Questioning why a beef burger chain would so actively promote plant based burgers over real meat, one tweet asked “do you reckon vegan cafes have a steak Saturday?”
Another questioned whether if each Beyond Burger was being transported from the United States (where they are manufactured), how they were better for the environment.
Sorry @GrilldBurgers , you’ve lost me as a customer. I’d rather support our sustainable, ethical livestock farmers actively working to improve #animalwelfare ….than eat some processed rubbish containing 23 ingredients shipped some 15,000+ kms from LA. #supportaussiefarmers pic.twitter.com/cxqDpxfwnb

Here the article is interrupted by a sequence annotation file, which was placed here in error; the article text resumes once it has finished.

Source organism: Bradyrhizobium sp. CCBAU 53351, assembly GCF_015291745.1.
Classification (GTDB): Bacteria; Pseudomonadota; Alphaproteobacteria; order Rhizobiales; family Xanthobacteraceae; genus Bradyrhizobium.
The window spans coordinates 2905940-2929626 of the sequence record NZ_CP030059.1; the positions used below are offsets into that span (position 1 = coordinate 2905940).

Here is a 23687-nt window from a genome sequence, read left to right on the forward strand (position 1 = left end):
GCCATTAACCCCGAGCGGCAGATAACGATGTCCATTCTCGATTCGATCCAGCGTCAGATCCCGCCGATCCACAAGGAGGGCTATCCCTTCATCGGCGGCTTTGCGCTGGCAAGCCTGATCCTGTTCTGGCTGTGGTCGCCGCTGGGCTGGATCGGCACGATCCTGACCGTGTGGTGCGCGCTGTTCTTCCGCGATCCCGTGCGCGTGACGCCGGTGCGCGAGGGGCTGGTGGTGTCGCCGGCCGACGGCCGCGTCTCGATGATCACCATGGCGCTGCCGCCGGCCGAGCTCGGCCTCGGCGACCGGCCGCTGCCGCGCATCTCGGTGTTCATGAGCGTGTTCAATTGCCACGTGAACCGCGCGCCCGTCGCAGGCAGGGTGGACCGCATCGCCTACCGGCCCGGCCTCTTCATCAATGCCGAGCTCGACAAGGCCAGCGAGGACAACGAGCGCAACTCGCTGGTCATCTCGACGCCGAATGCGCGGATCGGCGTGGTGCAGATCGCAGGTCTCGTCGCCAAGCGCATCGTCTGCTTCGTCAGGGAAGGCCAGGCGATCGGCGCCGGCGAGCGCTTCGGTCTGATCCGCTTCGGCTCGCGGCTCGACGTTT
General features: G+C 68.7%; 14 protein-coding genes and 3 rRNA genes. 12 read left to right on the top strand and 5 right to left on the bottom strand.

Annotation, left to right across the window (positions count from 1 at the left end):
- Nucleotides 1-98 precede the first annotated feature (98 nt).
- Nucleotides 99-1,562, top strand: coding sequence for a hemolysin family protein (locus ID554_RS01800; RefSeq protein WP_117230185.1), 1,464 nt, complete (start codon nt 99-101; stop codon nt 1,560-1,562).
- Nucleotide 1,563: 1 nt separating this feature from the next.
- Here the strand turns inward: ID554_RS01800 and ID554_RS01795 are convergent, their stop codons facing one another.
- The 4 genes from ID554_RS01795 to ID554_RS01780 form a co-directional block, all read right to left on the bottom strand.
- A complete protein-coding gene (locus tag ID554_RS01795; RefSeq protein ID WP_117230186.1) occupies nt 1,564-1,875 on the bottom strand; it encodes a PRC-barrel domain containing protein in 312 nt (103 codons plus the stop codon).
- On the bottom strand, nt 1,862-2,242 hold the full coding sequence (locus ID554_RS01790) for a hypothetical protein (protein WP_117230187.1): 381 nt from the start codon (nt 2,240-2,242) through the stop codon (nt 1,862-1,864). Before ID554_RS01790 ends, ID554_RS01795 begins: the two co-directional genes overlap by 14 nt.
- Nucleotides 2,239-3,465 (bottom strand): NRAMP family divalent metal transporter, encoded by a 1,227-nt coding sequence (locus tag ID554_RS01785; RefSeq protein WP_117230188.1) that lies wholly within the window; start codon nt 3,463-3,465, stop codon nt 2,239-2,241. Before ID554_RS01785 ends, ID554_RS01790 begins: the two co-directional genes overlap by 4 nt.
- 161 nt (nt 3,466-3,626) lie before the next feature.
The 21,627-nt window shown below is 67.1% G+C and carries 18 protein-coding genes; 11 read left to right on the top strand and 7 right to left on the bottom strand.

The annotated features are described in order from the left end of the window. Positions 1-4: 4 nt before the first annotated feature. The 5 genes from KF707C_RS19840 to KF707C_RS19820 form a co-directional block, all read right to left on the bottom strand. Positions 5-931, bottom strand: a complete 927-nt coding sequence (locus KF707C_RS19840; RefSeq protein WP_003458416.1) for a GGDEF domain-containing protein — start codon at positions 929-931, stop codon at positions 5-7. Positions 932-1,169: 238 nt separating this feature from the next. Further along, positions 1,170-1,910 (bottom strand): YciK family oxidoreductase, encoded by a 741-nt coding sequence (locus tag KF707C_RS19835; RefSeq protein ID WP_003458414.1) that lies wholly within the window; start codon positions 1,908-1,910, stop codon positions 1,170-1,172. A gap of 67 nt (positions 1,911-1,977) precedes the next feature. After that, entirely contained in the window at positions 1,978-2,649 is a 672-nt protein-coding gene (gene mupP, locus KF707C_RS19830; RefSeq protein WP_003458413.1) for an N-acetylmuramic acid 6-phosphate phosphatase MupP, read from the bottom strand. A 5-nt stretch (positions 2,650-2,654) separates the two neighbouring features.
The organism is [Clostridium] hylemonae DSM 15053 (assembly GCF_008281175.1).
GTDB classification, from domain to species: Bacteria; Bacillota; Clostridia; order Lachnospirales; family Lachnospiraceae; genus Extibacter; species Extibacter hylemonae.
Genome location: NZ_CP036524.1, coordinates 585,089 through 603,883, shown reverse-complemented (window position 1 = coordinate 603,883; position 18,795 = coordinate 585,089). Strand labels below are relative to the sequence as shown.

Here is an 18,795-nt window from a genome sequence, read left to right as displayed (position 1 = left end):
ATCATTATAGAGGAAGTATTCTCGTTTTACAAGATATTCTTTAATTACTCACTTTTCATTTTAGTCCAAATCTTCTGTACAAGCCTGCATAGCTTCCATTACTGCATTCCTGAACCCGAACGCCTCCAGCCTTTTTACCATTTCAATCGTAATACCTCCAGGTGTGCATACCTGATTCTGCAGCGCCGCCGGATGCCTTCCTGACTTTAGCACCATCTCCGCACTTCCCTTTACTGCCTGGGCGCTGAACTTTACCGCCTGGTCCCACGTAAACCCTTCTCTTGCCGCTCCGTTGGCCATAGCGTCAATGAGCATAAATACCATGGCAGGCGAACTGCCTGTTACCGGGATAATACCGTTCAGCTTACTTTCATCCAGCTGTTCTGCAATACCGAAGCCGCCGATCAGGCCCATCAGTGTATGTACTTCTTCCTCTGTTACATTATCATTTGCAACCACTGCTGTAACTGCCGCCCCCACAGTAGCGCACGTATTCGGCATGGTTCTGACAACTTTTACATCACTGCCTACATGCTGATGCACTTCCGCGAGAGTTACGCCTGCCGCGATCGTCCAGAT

— Philip Honey (@phil_honey) April 14, 2019
The Grill’d social media team described the Beyond Beef burger as an incredible plant based patty “indistinguishable from beef”.
Taking up the challenge, Beef Central visited two Grill’d outlets in South East Queensland on Monday – one at lunchtime and the other in the early evening – to observe the customer response and sample one of the vegan burgers. See separate restaurant visit report below.
Respectfully, we would have to disagree with the claim the Beyond Beef burgers are indistinguishable from beef.
As an eating experience, the plant based burgers were enjoyable enough, no question. But were they ‘better’ or even equivalent to a beef burger? We’re beef people obviously, but we would say a definite no. It is hard to imagine how a consumer, independent of those actively pushing a vegan or vegetarian agenda, would come to the conclusion that these particular burgers with the ‘fake bleeding heme’ are identical to a beef burger.